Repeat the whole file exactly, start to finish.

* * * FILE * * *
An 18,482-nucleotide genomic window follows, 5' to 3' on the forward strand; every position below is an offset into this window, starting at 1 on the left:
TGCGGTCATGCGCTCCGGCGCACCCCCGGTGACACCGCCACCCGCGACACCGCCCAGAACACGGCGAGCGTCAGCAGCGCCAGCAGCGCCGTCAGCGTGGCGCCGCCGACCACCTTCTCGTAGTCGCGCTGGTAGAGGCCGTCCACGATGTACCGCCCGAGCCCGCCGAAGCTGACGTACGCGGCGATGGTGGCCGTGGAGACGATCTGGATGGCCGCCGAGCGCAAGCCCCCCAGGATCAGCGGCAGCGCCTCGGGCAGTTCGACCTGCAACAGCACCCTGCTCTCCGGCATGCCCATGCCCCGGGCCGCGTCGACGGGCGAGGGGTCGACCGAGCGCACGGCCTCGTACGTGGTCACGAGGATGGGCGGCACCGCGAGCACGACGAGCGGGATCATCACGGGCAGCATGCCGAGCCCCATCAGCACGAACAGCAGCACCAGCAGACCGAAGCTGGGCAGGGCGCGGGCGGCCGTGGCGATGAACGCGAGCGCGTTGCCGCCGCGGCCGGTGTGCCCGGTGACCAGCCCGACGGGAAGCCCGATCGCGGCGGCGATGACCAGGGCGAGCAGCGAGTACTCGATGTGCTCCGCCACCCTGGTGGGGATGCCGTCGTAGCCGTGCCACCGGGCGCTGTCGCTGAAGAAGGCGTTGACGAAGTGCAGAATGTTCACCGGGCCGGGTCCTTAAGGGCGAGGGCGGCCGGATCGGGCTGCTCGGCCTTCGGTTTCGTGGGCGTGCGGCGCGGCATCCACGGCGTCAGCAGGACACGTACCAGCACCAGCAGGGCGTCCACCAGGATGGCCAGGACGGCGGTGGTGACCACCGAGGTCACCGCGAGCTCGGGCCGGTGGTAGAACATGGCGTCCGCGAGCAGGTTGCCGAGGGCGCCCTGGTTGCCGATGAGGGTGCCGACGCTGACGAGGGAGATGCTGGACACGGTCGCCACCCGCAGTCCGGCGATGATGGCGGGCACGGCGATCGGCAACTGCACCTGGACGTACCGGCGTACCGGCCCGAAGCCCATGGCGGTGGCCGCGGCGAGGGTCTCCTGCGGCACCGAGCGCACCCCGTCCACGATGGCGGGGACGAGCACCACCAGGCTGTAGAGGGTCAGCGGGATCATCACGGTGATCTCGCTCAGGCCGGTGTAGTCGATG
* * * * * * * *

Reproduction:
An 18,482-nucleotide genomic window follows, 5' to 3' on the forward strand; every position below is an offset into this window, starting at 1 on the left:
TGCGGTCATGCGCTCCGGCGCACCCCCGGTGACACCGCCACCCGCGACACCGCCCAGAACACGGCGAGCGTCAGCAGCGCCAGCAGCGCCGTCAGCGTGGCGCCGCCGACCACCTTCTCGTAGTCGCGCTGGTAGAGGCCGTCCACGATGTACCGCCCGAGCCCGCCGAAGCTGACGTACGCGGCGATGGTGGCCGTGGAGACGATCTGGATGGCCGCCGAGCGCAAGCCCCCCAGGATCAGCGGCAGCGCCTCGGGCAGTTCGACCTGCAACAGCACCCTGCTCTCCGGCATGCCCATGCCCCGGGCCGCGTCGACGGGCGAGGGGTCGACCGAGCGCACGGCCTCGTACGTGGTCACGAGGATGGGCGGCACCGCGAGCACGACGAGCGGGATCATCACGGGCAGCATGCCGAGCCCCATCAGCACGAACAGCAGCACCAGCAGACCGAAGCTGGGCAGGGCGCGGGCGGCCGTGGCGATGAACGCGAGCGCGTTGCCGCCGCGGCCGGTGTGCCCGGTGACCAGCCCGACGGGAAGCCCGATCGCGGCGGCGATGACCAGGGCGAGCAGCGAGTACTCGATGTGCTCCGCCACCCTGGTGGGGATGCCGTCGTAGCCGTGCCACCGGGCGCTGTCGCTGAAGAAGGCGTTGACGAAGTGCAGAATGTTCACCGGGCCGGGTCCTTAAGGGCGAGGGCGGCCGGATCGGGCTGCTCGGCCTTCGGTTTCGTGGGCGTGCGGCGCGGCATCCACGGCGTCAGCAGGACACGTACCAGCACCAGCAGGGCGTCCACCAGGATGGCCAGGACGGCGGTGGTGACCACCGAGGTCACCGCGAGCTCGGGCCGGTGGTAGAACATGGCGTCCGCGAGCAGGTTGCCGAGGGCGCCCTGGTTGCCGATGAGGGTGCCGACGCTGACGAGGGAGATGCTGGACACGGTCGCCACCCGCAGTCCGGCGATGATGGCGGGCACGGCGATCGGCAACTGCACCTGGACGTACCGGCGTACCGGCCCGAAGCCCATGGCGGTGGCCGCGGCGAGGGTCTCCTGCGGCACCGAGCGCACCCCGTCCACGATGGCGGGGACGAGCACCACCAGGCTGTAGAGGGTCAGCGGGATCATCACGGTGATCTCGCTCAGGCCGGTGTAGTCGATG